Cordelia Fine’s book, “Delusions of Gender: How Our Minds, Society, and Neurosexism Create Difference,” just may upend everything you’ve come to believe about males, females, and hardwiring. What if men aren’t naturally good at math and fixing things, and women aren’t automatically nurturing and empathetic? Fine, an academic psychologist and writer, proves that much of the neuroscientific findings in this area aren’t credible, and more of what we believe about the genders is a result of social programming. We spoke to Fine about the subtle (and not so subtle) ways gender stereotyping impacts our culture.
Brain World: What made you want to write on this topic?
Cordelia Fine: It began with a book I read as a parent, which claimed that hardwired sex differences mean that boys and girls should be parented and taught differently. I found this really interesting, but when I looked at the actual studies being used as evidence, I was shocked by how badly the neuroscientific findings were being misrepresented. Instead, what I found was a great deal of evidence that our minds are exquisitely attuned to the social environment, and surprisingly sensitive to gender stereotypes.
BW: You write that many of the supposed sex differences in the brain are overstated or wrong, but what does separate male and female brains?
CF: There are a few established, uncontroversial differences, such as the male brain being, on average, about 8 percent bigger. There’s also a difference in a tiny region of cells in the hypothalamus. But these differences have not been related to psychological differences.
BW: Is it accurate to say hormones have more of an effect on gender roles than brain wiring?
CF: First of all, contrary to popular belief, there just aren’t neat relationships between testosterone levels and “masculine” qualities, like social dominance or visuospatial skills. But let’s not forget the massive changes that have taken place in women’s lives even in the last 60 years, [which have] taken place in the absence of any such remarkable changes in the differences between male and female hormone levels. The focus now has turned to prenatal hormones — in particular, fetal testosterone. However, there’s remarkably little evidence that higher levels of fetal testosterone hardwire a male brain, or that lower levels hardwire a female brain.
BW: So the fact that the male brain is 8 percent bigger has no bearing on what’s going on inside?
CF: Brain size probably does have bearing on what goes on inside, in the sense that bigger brains may be engineered slightly differently [than] smaller ones. But there’s no evidence that men and women with larger brains — there’s quite a lot of overlap in brain size — think differently, or are better at certain kinds of skills, than men and women with smaller brains.
BW: But isn’t it comforting to think there are innate differences between men and women, and that explains so much?
CF: Yes, I think part of the appeal of information about sex differences in the brain is that it lets us off the hook. There’s so much gender inequality, and if we can pin it on our different brains, then that’s a lot of work making things fairer that suddenly we no longer have to do.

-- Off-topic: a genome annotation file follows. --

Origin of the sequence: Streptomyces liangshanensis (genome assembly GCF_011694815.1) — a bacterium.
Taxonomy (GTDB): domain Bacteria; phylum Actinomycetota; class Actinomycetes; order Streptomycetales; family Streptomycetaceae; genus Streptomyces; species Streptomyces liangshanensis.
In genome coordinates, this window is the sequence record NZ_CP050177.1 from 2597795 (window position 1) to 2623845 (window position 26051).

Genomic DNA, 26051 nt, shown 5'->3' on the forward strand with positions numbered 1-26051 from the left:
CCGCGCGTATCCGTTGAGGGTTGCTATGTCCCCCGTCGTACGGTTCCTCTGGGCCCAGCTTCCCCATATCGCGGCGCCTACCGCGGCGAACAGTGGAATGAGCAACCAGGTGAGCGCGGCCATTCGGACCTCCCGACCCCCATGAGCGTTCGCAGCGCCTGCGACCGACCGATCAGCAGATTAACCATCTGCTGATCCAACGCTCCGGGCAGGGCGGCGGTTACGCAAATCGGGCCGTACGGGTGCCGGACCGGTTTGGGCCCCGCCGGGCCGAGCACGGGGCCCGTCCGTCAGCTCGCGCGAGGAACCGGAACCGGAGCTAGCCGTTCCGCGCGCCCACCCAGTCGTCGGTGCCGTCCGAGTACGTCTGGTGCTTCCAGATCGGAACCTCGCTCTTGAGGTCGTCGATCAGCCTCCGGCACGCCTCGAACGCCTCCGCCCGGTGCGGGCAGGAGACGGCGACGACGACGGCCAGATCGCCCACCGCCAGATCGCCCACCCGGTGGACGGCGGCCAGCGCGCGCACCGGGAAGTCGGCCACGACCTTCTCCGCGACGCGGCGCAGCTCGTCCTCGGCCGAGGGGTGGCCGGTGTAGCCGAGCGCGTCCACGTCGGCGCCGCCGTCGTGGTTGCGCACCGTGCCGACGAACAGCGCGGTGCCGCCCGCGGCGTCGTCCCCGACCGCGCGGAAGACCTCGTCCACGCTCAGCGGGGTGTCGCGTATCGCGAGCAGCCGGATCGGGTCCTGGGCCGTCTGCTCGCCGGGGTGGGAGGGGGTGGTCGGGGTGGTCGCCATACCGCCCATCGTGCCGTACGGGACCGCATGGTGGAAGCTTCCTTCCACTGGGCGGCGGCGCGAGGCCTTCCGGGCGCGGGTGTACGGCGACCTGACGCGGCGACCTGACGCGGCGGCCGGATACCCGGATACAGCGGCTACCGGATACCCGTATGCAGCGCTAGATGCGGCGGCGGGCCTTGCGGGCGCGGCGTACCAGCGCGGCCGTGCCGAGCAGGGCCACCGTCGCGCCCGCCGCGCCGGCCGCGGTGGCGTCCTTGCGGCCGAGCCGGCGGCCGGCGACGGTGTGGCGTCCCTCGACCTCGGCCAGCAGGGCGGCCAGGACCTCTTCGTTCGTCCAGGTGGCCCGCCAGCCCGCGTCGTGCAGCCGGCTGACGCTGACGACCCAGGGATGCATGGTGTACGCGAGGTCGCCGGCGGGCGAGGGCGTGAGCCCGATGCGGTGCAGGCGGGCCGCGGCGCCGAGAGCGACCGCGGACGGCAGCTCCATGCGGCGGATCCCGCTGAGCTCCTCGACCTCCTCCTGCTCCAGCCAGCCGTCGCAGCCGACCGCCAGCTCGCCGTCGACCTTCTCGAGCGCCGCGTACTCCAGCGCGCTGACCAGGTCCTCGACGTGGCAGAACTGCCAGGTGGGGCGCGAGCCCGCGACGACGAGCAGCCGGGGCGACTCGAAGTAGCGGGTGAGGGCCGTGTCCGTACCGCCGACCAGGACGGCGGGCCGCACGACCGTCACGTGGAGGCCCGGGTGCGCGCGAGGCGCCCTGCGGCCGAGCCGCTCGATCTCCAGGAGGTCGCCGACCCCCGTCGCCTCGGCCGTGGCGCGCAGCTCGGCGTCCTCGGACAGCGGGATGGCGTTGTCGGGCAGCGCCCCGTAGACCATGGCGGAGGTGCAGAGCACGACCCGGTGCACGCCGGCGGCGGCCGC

BW: Many mothers will emphatically say they can’t see a difference in the way they’re raising their children, yet from infancy the girls love dolls and the boys love trucks. How do you explain it?
CF: Actually, sex differences in toy preferences are very subtle in infancy, so part of the answer to this question is that we do tend to see our children through the “lens of gender,” as psychologist Sandra Bem put it.
The fact is that babies are born into a world in which sex is the most important social division, and it’s a world which is absolutely saturated with information about what goes with being male and what goes with being female. Babies seem to be primed to prefer what is familiar — which has to make you wonder about the effect of the pink/blue divide that starts from birth — and they are also born to parents who have a head full of assumptions and expectations about gender, whether consciously endorsed and acknowledged, or not. We need to take very seriously how this contributes to the really very subtle sex differences seen in infancy.
BW: Surely parents will be dismayed to learn they’re unwittingly reinforcing gender stereotypes. What should they be aware of?
CF: I’m actually not sure that all parents will be dismayed! I describe in the book some of the curious contradictions of 21st century parenting. Some parents, at least, genuinely want to rear children outside the constraints of rigid stereotypes, yet even before children are born, parents have different expectations.
Parents say they are open-minded about their sons taking up nontraditional careers, like nursing; but in the very same questionnaire they reveal a preference that their sons behave in gender-typical ways. And, even though they sincerely claim to hold the two sexes as equal, parents simultaneously devalue the feminine and limit boys’ access to it.
This articles was originally published in the Winter 2011 issue of Brain World Magazine.
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